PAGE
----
Sermons vs Sanity: 3 Steps to Taking Back Your Time
Are you taking too much time to prepare your message for Wednesday night? I know, I know; this is crazy to even think about, but as Student Pastors, we are crazy, so let’s think about it. What if you could deliver the same dynamic, expository, Gospel-powered message, and it only takes about half of the time it takes you to prepare right now? I love to preach. I absolutely love it. It is my favorite thing that I get to do, but it also takes the least amount of time. I get 30 minutes to preach out of my “40 hours” each week, and I found myself taking 8-10 hours each week to prepare. By the time I observed the text, read commentaries, watched 2-3 messages, and wrote the message—it was usually Tuesday afternoon, and I had all this other stuff to do.
To say I was stressed out would be an understatement. Maybe you are in that same boat right now. You’re preparing and preaching really strong messages, but it’s draining you, and you wish you had more time to do other things. Let me say, you do have the time. You have a lot more time than you think. Here are some practical things I used to help cut my prep time but still preach the same message.
1. Start Months in Advance
I used to plan my August series in August…don’t do that! Granted, you don’t want to have your August series in January either, but you do need to stay ahead. For example, I plan my fall preaching calendar in May and my Spring preaching calendar in October. In the summers, I usually do more devotionals (10 minutes or so) instead of preaching 30-minute messages. I also use my summers to really get ahead. I almost have my August series completely done! And then I can start on the next one. Getting ahead will allow you to breathe and not feel the stress of having to do a Tuesday night special.
2. Start Narrow, not Broad
One mistake I used to make was that I would begin my sermon prep with a wide view instead of a narrow one. After I read the text I am preaching from, the first thing I do is write the main point of my message in a single sentence. Carey Nieuwhof says, “If you can’t say the main point of your message in a single sentence, your audience will never remember it.” The main sentence is your bottom line or main point. Now, your bottom line will change. I like to use alliteration, among other things. Once you have your main sentence or your bottom line, go from there. You won’t be chasing as many rabbits if you start with a narrow approach instead of a broad approach.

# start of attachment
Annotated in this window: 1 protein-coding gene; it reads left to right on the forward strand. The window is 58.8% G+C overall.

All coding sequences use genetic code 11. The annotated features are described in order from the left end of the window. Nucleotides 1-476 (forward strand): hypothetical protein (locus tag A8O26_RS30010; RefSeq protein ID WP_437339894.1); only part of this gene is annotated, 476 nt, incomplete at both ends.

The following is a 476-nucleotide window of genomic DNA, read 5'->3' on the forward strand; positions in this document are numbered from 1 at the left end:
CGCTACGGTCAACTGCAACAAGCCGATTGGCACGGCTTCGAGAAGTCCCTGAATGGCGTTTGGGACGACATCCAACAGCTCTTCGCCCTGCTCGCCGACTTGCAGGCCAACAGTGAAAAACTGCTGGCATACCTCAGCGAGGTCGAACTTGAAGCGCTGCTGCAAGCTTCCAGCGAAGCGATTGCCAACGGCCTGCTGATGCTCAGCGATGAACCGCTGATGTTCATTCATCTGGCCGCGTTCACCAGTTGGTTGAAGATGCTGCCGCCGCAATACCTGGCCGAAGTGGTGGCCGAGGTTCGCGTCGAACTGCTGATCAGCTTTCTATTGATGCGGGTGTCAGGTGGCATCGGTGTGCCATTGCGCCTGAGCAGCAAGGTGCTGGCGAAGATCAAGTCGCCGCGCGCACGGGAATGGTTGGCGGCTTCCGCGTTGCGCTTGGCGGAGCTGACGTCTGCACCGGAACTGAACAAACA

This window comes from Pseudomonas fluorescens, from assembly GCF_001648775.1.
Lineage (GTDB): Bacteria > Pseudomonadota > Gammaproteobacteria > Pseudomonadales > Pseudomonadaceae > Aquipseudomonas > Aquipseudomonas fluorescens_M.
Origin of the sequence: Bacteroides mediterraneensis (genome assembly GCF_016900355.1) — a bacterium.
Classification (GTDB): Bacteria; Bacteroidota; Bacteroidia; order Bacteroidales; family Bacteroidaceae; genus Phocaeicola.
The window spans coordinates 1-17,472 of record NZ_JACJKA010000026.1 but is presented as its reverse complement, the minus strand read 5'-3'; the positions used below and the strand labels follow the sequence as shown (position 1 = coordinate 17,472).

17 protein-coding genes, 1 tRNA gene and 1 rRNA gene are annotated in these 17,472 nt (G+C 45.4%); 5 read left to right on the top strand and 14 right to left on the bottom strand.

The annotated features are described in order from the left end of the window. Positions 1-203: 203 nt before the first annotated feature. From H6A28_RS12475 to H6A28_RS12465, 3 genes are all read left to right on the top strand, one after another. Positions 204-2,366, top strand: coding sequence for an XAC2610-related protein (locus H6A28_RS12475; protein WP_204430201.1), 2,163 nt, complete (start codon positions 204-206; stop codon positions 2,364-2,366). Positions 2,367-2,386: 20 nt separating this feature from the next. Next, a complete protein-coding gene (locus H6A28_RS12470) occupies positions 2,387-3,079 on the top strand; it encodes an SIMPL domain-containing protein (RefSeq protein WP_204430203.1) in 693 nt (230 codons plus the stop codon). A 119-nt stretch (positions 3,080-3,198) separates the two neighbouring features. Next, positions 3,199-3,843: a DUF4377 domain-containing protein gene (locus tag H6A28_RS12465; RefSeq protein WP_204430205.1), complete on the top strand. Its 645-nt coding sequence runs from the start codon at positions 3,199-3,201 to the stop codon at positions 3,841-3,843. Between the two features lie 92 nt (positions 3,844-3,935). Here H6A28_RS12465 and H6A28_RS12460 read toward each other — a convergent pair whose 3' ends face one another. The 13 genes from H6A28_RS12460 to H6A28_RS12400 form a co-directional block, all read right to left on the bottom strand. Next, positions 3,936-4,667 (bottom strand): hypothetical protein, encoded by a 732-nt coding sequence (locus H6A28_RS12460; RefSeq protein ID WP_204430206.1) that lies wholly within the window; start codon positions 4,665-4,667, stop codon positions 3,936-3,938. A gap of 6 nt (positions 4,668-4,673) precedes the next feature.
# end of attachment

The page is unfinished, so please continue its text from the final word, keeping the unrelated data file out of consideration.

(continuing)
3. Cut Your Prep Time in Half
Do you remember earlier when I said it used to take me 8 hours a week to prepare a Wednesday night message? Now my prep time is 4 hours a week, at most! When I begin the next series, if I plan ahead, I already have my bottom line. If I have my bottom line, that usually jogs my brain with a good introduction story, and then I go from there. If I start prepping a message at 8 AM, without any interruptions, I can be done by lunch. And I still preach the same and give the same effort, but the quality of my messages hasn’t decreased. If anything, they have increased.
Bonus: Don’t Reinvent the Wheel
This one may get me in trouble with some, but our job is to preach the truth. If you hear a message from one of your favorites, use it! Now be careful with this; you can get into plagiarism very easily. Don’t act like one of your lines in the message is original if Josh Howerton, JD Greear, or Matt Chandler said it and not you. You can be honest and say, “This line came from (insert person).” Your students won’t think less of you; they copy and paste and take credit for it all the time.
Share your thoughts with others in our YM360 community:
- What is your sermon prep time like? How has it changed over the years? How would you change it now?
- What would you add to or take away from this? Are there any other things that have been helpful for you?
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